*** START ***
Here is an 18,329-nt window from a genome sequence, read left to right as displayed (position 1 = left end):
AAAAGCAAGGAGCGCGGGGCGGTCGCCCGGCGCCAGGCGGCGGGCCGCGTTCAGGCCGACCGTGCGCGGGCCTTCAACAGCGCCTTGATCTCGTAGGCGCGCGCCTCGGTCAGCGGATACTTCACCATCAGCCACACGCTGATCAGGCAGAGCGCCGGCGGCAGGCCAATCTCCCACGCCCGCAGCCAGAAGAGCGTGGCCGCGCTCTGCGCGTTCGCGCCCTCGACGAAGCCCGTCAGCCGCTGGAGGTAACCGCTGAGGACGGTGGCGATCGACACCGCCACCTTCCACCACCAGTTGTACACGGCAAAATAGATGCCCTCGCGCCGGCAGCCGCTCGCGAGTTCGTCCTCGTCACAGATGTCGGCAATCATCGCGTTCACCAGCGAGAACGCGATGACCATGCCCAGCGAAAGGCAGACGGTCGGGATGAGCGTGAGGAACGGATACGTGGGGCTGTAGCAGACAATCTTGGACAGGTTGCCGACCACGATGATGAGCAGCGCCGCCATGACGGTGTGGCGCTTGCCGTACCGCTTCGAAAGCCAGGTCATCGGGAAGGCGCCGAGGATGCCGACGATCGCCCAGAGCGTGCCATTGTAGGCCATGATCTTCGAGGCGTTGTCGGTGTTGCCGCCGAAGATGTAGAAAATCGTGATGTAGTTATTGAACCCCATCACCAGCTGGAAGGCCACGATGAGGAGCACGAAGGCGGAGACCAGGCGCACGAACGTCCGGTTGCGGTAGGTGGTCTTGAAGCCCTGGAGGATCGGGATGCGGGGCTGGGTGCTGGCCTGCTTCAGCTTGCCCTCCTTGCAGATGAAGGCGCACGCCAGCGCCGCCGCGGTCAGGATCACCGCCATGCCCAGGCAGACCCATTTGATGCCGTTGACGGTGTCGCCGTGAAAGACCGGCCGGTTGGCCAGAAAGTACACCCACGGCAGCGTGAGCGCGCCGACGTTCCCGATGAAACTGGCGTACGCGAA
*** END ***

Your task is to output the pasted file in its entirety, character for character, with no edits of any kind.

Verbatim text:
Here is an 18,329-nt window from a genome sequence, read left to right as displayed (position 1 = left end):
AAAAGCAAGGAGCGCGGGGCGGTCGCCCGGCGCCAGGCGGCGGGCCGCGTTCAGGCCGACCGTGCGCGGGCCTTCAACAGCGCCTTGATCTCGTAGGCGCGCGCCTCGGTCAGCGGATACTTCACCATCAGCCACACGCTGATCAGGCAGAGCGCCGGCGGCAGGCCAATCTCCCACGCCCGCAGCCAGAAGAGCGTGGCCGCGCTCTGCGCGTTCGCGCCCTCGACGAAGCCCGTCAGCCGCTGGAGGTAACCGCTGAGGACGGTGGCGATCGACACCGCCACCTTCCACCACCAGTTGTACACGGCAAAATAGATGCCCTCGCGCCGGCAGCCGCTCGCGAGTTCGTCCTCGTCACAGATGTCGGCAATCATCGCGTTCACCAGCGAGAACGCGATGACCATGCCCAGCGAAAGGCAGACGGTCGGGATGAGCGTGAGGAACGGATACGTGGGGCTGTAGCAGACAATCTTGGACAGGTTGCCGACCACGATGATGAGCAGCGCCGCCATGACGGTGTGGCGCTTGCCGTACCGCTTCGAAAGCCAGGTCATCGGGAAGGCGCCGAGGATGCCGACGATCGCCCAGAGCGTGCCATTGTAGGCCATGATCTTCGAGGCGTTGTCGGTGTTGCCGCCGAAGATGTAGAAAATCGTGATGTAGTTATTGAACCCCATCACCAGCTGGAAGGCCACGATGAGGAGCACGAAGGCGGAGACCAGGCGCACGAACGTCCGGTTGCGGTAGGTGGTCTTGAAGCCCTGGAGGATCGGGATGCGGGGCTGGGTGCTGGCCTGCTTCAGCTTGCCCTCCTTGCAGATGAAGGCGCACGCCAGCGCCGCCGCGGTCAGGATCACCGCCATGCCCAGGCAGACCCATTTGATGCCGTTGACGGTGTCGCCGTGAAAGACCGGCCGGTTGGCCAGAAAGTACACCCACGGCAGCGTGAGCGCGCCGACGTTCCCGATGAAACTGGCGTACGCGAA